Above: A sketch of the Case Study House #25 as it appeared in the January, 1962 edition of Arts & Architecture magazine. Photo: Arts & Architecture archive.
Designed to be entered by boat along the Rivo Alto Canal in Naples, California is Case Study House #25 – or Frank House. Upon leaving the water a visitor to the home has to step across elevated square stones that appear to float above a reflecting pool outside. Entering through the monumental 17 foot door one would discover that the stepping stones and reflecting pool continue inside and lead to a large, two story courtyard with slatted paralume ceiling. Framed by the reflecting pool on one side and two floors of glass wall on the other, this courtyard is one of the most dramatic entrances to any of the Case Study Houses.
Completed in 1962 the home was designed by the firm of Killingsworth, Brady and Smith for furniture importer and boating enthusiast Edward Frank. Frank’s request was for a home that would allow for entertaining but provide privacy from the busy canal. One of the most striking features of the home is the 17 foot door, which is a marvel of engineering and balance as the large and heavy door can be easily opened.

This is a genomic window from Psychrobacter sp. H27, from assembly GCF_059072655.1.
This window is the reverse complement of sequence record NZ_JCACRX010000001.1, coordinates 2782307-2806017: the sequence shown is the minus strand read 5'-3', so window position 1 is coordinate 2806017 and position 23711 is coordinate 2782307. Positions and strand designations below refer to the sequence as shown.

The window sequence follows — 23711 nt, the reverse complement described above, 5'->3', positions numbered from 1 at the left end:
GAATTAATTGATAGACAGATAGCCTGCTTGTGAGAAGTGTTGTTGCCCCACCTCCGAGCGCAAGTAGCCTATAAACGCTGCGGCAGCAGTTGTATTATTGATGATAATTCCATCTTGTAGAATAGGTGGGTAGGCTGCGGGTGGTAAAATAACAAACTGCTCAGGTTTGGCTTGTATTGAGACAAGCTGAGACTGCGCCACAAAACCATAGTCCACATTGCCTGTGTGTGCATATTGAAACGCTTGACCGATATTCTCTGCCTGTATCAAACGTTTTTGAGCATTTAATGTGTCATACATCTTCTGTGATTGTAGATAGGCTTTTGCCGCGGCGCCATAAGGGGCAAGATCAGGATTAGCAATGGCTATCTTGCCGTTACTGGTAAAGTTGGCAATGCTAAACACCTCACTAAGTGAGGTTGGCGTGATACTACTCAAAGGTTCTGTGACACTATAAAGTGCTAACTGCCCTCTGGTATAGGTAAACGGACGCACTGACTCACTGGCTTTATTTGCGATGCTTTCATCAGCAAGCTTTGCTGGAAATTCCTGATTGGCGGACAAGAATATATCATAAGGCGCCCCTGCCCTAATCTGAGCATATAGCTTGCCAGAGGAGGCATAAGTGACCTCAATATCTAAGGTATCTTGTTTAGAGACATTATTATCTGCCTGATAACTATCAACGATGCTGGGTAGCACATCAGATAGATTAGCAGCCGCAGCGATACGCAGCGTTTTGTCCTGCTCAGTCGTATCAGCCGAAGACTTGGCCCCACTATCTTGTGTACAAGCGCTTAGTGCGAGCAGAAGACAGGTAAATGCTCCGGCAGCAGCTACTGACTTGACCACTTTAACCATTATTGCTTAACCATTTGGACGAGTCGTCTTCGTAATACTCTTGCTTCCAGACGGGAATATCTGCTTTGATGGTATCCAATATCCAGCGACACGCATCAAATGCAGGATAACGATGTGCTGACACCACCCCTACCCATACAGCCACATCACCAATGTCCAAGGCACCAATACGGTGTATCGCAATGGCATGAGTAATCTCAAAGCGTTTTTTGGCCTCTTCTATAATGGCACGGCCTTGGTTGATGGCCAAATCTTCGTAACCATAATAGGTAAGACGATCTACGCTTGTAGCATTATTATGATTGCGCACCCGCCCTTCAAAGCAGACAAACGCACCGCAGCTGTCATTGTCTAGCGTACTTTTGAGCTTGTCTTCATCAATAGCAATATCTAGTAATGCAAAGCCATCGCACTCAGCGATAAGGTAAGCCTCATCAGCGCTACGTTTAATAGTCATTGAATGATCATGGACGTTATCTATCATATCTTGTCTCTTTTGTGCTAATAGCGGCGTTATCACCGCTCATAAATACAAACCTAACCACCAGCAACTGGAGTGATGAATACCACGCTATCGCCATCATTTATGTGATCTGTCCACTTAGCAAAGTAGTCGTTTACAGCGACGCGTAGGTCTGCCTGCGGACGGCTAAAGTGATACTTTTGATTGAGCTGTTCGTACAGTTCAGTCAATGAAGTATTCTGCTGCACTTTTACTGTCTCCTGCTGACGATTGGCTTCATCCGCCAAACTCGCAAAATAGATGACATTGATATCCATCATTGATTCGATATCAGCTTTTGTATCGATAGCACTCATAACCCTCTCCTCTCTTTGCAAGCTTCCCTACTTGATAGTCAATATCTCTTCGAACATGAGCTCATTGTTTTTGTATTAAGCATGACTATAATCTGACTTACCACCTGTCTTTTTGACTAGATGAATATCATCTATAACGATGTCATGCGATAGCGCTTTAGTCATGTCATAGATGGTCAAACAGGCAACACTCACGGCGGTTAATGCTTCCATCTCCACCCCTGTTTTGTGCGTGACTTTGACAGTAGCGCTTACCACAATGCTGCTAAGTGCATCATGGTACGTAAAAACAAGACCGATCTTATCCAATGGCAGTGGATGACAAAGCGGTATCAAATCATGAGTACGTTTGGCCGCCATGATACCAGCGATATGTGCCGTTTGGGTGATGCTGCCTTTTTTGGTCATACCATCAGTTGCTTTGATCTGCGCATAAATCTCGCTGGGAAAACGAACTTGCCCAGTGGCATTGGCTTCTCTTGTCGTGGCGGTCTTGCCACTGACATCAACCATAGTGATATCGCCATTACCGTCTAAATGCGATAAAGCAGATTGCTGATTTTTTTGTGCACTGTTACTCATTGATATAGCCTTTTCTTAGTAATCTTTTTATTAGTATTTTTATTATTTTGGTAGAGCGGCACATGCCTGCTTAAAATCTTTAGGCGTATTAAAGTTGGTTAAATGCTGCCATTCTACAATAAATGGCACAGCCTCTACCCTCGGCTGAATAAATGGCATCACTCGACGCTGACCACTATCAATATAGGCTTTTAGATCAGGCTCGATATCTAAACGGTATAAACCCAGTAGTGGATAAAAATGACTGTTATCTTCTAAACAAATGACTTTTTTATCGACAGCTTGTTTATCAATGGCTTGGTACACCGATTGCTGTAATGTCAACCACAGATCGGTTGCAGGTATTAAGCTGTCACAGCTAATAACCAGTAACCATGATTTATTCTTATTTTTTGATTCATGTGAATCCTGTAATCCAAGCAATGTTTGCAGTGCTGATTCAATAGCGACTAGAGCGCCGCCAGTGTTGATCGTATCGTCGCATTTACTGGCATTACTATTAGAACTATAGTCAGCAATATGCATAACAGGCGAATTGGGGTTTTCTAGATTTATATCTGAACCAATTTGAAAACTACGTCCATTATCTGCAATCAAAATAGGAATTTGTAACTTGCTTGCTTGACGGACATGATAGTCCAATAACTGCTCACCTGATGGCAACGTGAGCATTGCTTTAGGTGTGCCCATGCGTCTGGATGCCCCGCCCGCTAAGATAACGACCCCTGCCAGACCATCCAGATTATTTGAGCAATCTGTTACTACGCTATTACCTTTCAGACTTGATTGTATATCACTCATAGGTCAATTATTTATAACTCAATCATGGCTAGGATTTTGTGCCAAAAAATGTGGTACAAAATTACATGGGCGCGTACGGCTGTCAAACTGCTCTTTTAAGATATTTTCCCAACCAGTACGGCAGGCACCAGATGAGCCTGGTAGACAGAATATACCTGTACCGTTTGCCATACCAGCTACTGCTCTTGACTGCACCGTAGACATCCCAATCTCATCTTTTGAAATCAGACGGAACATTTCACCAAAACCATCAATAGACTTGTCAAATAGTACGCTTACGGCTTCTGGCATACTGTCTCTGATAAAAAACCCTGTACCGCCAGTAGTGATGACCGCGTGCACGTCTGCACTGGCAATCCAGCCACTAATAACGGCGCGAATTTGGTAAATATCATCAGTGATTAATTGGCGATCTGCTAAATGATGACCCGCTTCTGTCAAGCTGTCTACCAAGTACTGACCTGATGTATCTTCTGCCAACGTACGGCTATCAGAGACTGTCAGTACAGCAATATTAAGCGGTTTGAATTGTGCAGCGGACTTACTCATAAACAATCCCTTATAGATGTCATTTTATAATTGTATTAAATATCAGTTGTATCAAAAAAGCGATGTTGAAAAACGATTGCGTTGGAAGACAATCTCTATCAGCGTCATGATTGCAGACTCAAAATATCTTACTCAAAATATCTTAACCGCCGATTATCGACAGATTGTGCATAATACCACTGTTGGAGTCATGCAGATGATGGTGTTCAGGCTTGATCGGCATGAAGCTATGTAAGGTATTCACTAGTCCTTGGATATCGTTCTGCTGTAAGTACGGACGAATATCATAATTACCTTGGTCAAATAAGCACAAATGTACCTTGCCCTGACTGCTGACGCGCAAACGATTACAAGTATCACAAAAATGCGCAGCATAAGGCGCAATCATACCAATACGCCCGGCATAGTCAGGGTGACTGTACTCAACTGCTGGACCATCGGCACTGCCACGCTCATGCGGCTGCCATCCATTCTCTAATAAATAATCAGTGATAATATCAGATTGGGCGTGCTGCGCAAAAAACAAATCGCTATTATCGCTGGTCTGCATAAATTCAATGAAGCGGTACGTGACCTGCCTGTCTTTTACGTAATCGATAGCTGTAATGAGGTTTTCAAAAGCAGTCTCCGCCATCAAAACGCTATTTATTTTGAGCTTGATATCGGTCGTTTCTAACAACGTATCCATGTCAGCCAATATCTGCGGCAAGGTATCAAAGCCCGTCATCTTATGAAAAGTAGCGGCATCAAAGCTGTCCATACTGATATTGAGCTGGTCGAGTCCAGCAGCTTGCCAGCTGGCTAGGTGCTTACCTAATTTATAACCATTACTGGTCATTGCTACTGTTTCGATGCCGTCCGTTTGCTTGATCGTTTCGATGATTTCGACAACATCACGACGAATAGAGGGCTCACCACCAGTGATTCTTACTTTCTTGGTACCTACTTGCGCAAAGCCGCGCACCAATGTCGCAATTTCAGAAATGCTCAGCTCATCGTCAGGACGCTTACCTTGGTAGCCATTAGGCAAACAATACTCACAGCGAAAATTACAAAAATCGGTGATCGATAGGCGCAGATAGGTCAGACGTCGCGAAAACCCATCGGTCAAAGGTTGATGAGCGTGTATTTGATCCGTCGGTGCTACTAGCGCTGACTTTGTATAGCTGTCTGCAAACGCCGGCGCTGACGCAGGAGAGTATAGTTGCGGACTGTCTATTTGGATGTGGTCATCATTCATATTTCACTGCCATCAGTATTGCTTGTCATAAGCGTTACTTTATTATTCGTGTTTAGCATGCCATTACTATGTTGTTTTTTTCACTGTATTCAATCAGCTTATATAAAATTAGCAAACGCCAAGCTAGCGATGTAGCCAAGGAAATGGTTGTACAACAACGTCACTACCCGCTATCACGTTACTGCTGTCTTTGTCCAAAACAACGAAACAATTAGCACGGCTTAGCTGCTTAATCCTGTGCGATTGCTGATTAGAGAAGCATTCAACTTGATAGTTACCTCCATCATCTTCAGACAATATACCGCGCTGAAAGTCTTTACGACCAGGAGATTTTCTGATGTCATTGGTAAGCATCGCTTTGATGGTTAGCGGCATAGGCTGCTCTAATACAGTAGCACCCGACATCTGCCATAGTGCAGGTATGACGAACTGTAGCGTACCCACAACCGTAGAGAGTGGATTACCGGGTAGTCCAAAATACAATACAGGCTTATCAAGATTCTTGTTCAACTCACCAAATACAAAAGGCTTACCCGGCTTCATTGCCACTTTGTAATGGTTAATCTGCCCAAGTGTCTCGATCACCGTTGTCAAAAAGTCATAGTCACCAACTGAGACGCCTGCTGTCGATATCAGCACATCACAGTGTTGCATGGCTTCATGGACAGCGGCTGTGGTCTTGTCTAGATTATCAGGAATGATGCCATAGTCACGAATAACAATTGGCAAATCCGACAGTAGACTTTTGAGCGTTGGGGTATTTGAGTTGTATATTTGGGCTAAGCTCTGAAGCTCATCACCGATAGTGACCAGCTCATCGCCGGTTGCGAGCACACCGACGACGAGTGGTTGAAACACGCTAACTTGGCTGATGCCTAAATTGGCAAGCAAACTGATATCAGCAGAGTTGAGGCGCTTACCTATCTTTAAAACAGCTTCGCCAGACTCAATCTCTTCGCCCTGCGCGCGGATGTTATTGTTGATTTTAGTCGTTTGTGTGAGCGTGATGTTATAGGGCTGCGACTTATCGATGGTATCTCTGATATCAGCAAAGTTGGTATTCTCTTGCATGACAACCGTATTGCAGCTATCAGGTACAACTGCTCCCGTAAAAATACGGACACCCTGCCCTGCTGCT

The Case Study program, created Arts & Architecture magazine in 1945 as an exercise to come up with affordable housing for the millions of soldiers returning home to the United States after World War II, had drifted away considerably from its original mandate by the time CSH #25 was built and in fact was one of the last Case Study Houses built. Still around today, and impeccably maintained, Case Study House #25 still commands attention along the Rivo Also canal, a beautifully modernist standout among its neighbours. You can read more about Case Study House #25 here in the Arts & Architecture magazine archive.